SIGN IN to access Harper’s Magazine
1. Sign in to Customer Care using your account number or postal address.
2. Select Email/Password Information.
3. Enter your new information and click on Save My Changes.
Subscribers can find additional help here. Not a subscriber? Subscribe today!
In public, Senate Republicans have kept their distance from conservative attacks on Sonia Sotomayor— but behind the scenes, they have encouraged activists to keep their crosshairs trained on the Supreme Court nominee.
Lanier Swann, an aide to Senate Minority Leader Mitch McConnell (R-Ky.), told a private meeting of conservative activists Wednesday to keep up their pressure on Sotomayor. “Swann told us she wanted to encourage all of us in our talking points and that we’re having traction among Republicans and unnerving Democrats,” said an attendee of Wednesday’s weekly meeting hosted by Grover Norquist, the president of Americans for Tax Reform. “The point was we should keep it up,” said the source. “She told us at this meeting to put our foot on the pedal.”
A second source who attended the meeting confirmed the account. Both sources requested anonymity because it was a private meeting. Swann declined to respond to the characterization of her comments by other people present at the meeting because the discussion was supposed to remain private…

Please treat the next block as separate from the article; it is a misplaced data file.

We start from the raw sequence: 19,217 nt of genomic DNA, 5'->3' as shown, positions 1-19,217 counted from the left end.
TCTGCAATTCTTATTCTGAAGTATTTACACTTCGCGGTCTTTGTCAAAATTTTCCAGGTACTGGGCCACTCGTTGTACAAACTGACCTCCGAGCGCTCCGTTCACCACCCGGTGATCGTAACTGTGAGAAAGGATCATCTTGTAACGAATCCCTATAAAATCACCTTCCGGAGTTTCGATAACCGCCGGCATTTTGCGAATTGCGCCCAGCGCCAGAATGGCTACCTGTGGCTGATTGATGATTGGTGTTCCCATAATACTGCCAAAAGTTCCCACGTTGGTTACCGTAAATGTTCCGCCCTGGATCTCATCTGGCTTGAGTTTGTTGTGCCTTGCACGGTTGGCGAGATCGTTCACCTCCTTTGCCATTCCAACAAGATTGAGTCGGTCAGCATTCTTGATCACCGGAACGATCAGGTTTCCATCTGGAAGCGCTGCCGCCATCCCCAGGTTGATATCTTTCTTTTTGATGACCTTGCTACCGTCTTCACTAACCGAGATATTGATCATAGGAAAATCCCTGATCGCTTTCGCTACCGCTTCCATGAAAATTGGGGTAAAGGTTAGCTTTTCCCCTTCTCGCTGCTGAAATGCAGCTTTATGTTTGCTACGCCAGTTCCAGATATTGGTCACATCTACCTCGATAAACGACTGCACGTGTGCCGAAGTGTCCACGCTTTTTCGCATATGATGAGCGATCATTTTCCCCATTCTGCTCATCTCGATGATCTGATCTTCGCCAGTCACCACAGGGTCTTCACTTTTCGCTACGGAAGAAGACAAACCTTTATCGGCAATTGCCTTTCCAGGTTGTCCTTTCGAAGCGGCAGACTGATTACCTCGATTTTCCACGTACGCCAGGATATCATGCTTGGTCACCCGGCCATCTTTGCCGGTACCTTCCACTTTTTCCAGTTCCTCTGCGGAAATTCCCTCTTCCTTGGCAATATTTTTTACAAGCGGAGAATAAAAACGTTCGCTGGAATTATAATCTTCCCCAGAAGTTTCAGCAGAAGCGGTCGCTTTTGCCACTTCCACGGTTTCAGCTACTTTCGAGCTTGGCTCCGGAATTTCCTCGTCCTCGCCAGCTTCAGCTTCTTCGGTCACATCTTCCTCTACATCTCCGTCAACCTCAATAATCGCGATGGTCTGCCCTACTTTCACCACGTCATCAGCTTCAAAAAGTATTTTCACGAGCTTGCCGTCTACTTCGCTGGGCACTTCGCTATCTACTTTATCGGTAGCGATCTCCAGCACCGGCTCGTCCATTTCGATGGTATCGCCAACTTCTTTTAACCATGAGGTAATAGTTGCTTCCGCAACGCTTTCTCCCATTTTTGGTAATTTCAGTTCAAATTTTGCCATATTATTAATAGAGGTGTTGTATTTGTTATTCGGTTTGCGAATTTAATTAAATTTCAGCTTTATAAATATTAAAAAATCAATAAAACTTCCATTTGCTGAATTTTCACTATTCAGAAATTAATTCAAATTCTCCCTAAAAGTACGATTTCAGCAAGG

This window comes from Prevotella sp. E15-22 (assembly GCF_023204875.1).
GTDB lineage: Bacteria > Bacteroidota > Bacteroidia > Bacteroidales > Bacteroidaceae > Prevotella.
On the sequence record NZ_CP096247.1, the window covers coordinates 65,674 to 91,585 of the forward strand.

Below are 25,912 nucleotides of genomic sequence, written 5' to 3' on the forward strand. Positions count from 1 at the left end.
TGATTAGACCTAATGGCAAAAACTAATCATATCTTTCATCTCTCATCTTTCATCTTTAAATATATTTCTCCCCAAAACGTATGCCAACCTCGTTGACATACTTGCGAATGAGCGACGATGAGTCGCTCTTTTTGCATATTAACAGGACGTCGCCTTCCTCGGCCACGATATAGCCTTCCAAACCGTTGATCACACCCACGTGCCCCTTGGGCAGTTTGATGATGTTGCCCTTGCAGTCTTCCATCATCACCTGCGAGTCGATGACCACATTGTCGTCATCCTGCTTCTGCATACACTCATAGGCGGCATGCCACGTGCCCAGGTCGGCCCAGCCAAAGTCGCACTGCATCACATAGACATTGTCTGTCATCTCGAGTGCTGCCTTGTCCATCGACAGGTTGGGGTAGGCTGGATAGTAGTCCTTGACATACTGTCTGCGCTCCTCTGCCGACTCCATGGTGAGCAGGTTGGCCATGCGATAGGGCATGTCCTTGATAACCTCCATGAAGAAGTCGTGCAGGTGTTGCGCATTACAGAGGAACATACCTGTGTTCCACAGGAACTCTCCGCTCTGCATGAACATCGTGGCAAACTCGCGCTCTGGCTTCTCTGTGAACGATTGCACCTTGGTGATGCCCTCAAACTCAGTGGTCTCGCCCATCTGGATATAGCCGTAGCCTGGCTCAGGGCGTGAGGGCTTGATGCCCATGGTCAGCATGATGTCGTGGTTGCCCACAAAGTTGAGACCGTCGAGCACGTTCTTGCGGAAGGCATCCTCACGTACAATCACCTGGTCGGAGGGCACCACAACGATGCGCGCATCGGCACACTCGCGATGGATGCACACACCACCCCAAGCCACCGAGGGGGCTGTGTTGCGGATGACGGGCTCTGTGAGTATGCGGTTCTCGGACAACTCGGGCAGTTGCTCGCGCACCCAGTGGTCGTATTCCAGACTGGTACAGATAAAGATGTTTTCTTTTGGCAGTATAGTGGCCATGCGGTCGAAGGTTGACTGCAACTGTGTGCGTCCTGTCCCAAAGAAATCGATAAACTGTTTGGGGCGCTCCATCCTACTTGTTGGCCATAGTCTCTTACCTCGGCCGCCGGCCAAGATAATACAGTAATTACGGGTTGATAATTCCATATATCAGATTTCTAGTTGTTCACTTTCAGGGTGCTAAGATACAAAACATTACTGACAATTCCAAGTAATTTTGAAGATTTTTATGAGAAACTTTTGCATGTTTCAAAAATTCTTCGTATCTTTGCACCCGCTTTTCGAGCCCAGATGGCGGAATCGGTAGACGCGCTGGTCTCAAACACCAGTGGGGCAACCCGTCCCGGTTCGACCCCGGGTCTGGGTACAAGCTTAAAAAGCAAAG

More from Ken Silverstein:
Perspective — October 23, 2013, 8:00 am
How pro-oil Louisiana politicians have shaped American environmental policy
Postcard — October 16, 2013, 8:00 am
A trip to one of the properties at issue in Louisiana’s oil-pollution lawsuits
I recently spent a semester teaching writing at an elite liberal-arts college. At strategic points around the campus, in shades of yellow and green, banners displayed the following pair of texts. The first was attributed to the college’s founder, which dates it to the 1920s. The second was extracted from the latest version of the institution’s mission statement:
The paramount obligation of a college is to develop in its students the ability to think clearly and independently, and the ability to live confidently, courageously, and hopefully.
Let us take a moment to compare these texts. The first thing to observe about the older one is that it is a sentence. It expresses an idea by placing concepts in relation to one another within the kind of structure that we call a syntax. It is, moreover, highly wrought: a parallel structure underscored by repetition, five adverbs balanced two against three.
Percentage of Britons who cannot name the city that provides the setting for the musical Chicago:
An Australian entrepreneur was selling oysters raised in tanks laced with Viagra.
A naked man believed to be under the influence of LSD rammed his pickup truck into two police cars.
Subscribe to the Weekly Review newsletter. Don’t worry, we won’t sell your email address!
“Shelby is waiting for something. He himself does not know what it is. When it comes he will either go back into the world from which he came, or sink out of sight in the morass of alcoholism or despair that has engulfed other vagrants.”